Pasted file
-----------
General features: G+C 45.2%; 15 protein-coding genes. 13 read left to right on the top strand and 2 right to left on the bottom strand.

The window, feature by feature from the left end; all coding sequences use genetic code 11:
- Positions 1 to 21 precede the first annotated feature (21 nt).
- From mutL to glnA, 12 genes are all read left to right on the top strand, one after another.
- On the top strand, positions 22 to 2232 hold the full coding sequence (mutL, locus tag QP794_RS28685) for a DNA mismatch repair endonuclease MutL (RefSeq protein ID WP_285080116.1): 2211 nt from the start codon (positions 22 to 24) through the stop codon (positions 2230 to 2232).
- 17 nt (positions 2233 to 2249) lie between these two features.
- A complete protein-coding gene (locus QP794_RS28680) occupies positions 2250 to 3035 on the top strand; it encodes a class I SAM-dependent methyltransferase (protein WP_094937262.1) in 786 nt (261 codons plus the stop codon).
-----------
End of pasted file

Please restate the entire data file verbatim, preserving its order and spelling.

General features: G+C 45.2%; 15 protein-coding genes. 13 read left to right on the top strand and 2 right to left on the bottom strand.

The window, feature by feature from the left end; all coding sequences use genetic code 11:
- Positions 1 to 21 precede the first annotated feature (21 nt).
- From mutL to glnA, 12 genes are all read left to right on the top strand, one after another.
- On the top strand, positions 22 to 2232 hold the full coding sequence (mutL, locus tag QP794_RS28685) for a DNA mismatch repair endonuclease MutL (RefSeq protein ID WP_285080116.1): 2211 nt from the start codon (positions 22 to 24) through the stop codon (positions 2230 to 2232).
- 17 nt (positions 2233 to 2249) lie between these two features.
- A complete protein-coding gene (locus QP794_RS28680) occupies positions 2250 to 3035 on the top strand; it encodes a class I SAM-dependent methyltransferase (protein WP_094937262.1) in 786 nt (261 codons plus the stop codon).